President of Russia Dmitry Medvedev: Mr Prokhorov, given your new capacity, we will discuss not how to develop Russian business, but how to develop our country’s political system.
I am holding consultations with the leaders of the various political parties. On Saturday, you were elected leader of the Right Cause Party, and so I propose that we discuss any relevant issues now, but in particular ways to develop our electoral system and political system, as these are the matters I have been discussing with the leaders of the other parties — the parliamentary parties, and parties not currently represented in the parliament. What are your ideas here?
Leader of Right Cause Party Mikhail Prokhorov: I outlined my ideas at the party congress. We think the main priority for any system is to ensure that problems are solved there, where they arise.
I think our country is excessively centralised at the moment. We need more decentralisation, because this will make it easier to solve the various problems our people encounter.
To this end we propose making 25 percent of the seats in the State Duma single mandate seats so as to give talented people the chance to enter parliament without having to go through political parties.
We also propose that if the regional governors are to remain appointed, they should be given greater powers for carrying out federal responsibilities in the regions.
We think that mayors and local self-government heads are the cornerstone in work to develop people’s quality of life. They do not have enough money at the moment to carry out their functions. We therefore propose changing the way funds are distributed between the different budgets, and to some extent even changing the tax system too, bolstering tax collection at the local level, so as to encourage effective mayors and local government heads in their efforts to resolve the tasks that are their responsibility.
In the interests of making the whole power system healthier in general, I think it would be useful to elect judicial and law enforcement system officials at the lower level – prosecutors, local police heads, and perhaps even local tax collectors. This way, alongside the officials on the various local boards, there would be officials elected by the local people themselves. This would make the system healthier, and would also serve as an important social lift to help people in their career aspirations.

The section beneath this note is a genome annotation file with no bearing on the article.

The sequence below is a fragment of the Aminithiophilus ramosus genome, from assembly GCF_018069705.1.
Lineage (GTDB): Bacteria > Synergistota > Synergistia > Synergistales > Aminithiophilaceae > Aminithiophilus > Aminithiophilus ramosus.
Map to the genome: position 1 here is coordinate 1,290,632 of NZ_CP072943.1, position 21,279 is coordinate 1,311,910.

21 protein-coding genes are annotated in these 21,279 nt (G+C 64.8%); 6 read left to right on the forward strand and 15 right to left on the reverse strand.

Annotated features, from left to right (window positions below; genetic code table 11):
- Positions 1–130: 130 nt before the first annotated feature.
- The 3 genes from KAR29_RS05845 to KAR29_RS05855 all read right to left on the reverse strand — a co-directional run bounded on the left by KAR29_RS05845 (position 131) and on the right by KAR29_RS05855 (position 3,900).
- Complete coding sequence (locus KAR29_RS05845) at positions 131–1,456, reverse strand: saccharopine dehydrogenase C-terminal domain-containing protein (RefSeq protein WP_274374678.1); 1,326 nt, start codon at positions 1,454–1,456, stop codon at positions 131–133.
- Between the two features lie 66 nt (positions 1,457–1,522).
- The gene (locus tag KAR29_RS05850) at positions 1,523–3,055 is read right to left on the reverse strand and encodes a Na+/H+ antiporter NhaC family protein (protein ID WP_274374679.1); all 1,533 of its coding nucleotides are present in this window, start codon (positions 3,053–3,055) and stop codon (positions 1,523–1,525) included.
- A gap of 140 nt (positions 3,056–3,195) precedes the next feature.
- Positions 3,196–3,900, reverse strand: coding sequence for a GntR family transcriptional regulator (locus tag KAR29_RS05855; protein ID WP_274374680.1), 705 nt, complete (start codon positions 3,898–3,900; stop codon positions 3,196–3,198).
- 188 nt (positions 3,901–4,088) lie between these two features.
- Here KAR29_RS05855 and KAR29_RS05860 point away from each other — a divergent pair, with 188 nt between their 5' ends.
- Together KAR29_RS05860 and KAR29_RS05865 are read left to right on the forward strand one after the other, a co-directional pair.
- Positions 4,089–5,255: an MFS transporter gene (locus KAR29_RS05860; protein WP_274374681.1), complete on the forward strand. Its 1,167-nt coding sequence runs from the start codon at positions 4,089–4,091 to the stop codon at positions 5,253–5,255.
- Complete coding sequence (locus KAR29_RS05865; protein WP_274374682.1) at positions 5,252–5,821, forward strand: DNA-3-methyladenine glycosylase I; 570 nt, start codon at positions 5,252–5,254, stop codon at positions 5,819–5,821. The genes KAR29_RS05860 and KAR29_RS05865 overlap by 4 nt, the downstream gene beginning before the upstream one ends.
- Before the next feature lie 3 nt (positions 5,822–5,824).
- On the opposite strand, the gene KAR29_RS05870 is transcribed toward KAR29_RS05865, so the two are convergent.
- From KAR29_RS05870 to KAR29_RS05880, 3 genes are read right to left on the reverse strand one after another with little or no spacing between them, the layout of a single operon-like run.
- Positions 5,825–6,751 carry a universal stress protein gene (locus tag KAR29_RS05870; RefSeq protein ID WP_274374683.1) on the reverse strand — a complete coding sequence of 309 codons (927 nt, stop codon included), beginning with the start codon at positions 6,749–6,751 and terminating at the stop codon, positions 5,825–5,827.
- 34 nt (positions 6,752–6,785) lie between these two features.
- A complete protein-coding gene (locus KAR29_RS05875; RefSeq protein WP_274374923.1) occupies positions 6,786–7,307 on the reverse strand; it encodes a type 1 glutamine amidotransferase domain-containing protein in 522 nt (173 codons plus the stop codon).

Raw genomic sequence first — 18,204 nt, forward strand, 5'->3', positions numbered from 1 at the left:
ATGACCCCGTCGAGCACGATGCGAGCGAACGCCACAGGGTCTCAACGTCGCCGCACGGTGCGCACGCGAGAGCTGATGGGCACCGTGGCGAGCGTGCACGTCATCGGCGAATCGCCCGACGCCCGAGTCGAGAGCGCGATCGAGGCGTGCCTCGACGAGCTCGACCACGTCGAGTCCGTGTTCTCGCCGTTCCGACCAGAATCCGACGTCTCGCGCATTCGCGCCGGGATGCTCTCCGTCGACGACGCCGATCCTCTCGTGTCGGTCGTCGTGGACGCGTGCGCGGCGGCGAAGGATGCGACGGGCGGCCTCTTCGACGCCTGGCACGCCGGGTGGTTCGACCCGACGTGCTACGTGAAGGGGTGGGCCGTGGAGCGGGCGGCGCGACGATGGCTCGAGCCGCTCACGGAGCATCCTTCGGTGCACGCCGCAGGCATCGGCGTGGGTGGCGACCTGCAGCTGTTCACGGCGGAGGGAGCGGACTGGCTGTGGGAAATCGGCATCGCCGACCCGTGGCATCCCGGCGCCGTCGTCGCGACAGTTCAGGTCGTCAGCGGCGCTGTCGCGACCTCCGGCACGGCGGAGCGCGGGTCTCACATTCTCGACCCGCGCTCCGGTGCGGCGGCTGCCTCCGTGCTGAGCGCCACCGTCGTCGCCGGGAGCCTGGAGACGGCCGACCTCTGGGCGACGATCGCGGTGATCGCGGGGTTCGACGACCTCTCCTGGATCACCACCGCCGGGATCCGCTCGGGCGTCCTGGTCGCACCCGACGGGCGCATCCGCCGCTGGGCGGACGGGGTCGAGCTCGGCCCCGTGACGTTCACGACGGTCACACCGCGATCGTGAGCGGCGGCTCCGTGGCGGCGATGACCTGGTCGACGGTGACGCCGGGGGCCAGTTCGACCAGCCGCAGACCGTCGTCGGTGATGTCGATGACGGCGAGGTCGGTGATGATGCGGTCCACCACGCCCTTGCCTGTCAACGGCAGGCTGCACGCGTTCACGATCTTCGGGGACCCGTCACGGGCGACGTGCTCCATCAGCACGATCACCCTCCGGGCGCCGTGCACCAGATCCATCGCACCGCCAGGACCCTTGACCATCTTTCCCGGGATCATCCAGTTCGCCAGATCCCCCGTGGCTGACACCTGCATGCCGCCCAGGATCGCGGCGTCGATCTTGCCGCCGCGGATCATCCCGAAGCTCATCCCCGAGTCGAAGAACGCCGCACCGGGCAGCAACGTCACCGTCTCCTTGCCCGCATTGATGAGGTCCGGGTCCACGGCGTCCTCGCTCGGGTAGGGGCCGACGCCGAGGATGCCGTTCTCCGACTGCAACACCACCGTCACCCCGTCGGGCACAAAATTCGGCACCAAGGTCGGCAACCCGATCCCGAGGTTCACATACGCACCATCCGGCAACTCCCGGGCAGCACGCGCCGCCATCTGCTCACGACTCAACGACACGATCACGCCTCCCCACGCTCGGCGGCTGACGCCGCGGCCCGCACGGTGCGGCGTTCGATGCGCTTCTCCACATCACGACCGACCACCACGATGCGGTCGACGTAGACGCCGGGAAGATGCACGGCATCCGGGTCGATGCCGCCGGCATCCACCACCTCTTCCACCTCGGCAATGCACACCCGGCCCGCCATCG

Given that the city heads in Moscow and St Petersburg de-facto perform the same functions as mayors (they are the ones who decide the issues concerning the quality of life of people in these cities), I think it would be useful to restore elections of the heads of these two cities.
Dmitry Medvedev: I see. Your ideas correspond on some points with my own views. At the St Petersburg International Economic Forum, I spoke about the need to decentralise power and have already given the instruction to set up working groups in which the regional governors and local government heads will take part.
Some of your ideas are more radical in nature and require more reflection, but one thing is clear, and that is that centralised power in any country, even in as complex a federal state as Russia, cannot continue forever. There was a time when we had to ‘tighten the screws’ as it were, in order to get our institutions working and establish a state administration system capable of carrying out the instructions given, because the system had deteriorated during the 1990s, unfortunately. But of course, it’s one thing to ‘tighten the screws’, and another thing to turn them too far.
We need to look now at how to make our system – the power system, and the electoral system – less bureaucratic, freer, and less centralised at the national level and in the regions, and this includes looking at new ideas too, ideas that haven’t been discussed yet. All of the political parties should take part in this work, and I hope that Right Cause will get involved too.
As for the ideas you proposed, I will think about them.